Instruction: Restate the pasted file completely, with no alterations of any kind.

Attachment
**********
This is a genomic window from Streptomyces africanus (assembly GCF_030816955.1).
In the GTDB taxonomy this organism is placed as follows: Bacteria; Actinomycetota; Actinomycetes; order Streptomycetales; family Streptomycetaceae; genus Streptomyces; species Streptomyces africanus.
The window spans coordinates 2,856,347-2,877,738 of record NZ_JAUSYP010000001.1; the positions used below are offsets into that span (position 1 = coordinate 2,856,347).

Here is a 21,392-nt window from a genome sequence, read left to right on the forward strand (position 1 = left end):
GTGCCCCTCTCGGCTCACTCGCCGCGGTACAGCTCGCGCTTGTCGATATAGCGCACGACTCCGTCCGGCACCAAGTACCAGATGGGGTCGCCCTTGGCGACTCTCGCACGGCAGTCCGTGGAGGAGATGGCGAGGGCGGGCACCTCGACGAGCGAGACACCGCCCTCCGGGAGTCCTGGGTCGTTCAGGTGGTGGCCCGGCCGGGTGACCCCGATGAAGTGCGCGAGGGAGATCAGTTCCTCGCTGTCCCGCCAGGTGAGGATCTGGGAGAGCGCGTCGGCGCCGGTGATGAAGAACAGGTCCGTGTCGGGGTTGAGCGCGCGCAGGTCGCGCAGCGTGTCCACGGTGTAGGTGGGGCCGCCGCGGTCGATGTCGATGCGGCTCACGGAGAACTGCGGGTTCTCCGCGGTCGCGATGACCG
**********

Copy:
This is a genomic window from Streptomyces africanus (assembly GCF_030816955.1).
In the GTDB taxonomy this organism is placed as follows: Bacteria; Actinomycetota; Actinomycetes; order Streptomycetales; family Streptomycetaceae; genus Streptomyces; species Streptomyces africanus.
The window spans coordinates 2,856,347-2,877,738 of record NZ_JAUSYP010000001.1; the positions used below are offsets into that span (position 1 = coordinate 2,856,347).

Here is a 21,392-nt window from a genome sequence, read left to right on the forward strand (position 1 = left end):
GTGCCCCTCTCGGCTCACTCGCCGCGGTACAGCTCGCGCTTGTCGATATAGCGCACGACTCCGTCCGGCACCAAGTACCAGATGGGGTCGCCCTTGGCGACTCTCGCACGGCAGTCCGTGGAGGAGATGGCGAGGGCGGGCACCTCGACGAGCGAGACACCGCCCTCCGGGAGTCCTGGGTCGTTCAGGTGGTGGCCCGGCCGGGTGACCCCGATGAAGTGCGCGAGGGAGATCAGTTCCTCGCTGTCCCGCCAGGTGAGGATCTGGGAGAGCGCGTCGGCGCCGGTGATGAAGAACAGGTCCGTGTCGGGGTTGAGCGCGCGCAGGTCGCGCAGCGTGTCCACGGTGTAGGTGGGGCCGCCGCGGTCGATGTCGATGCGGCTCACGGAGAACTGCGGGTTCTCCGCGGTCGCGATGACCG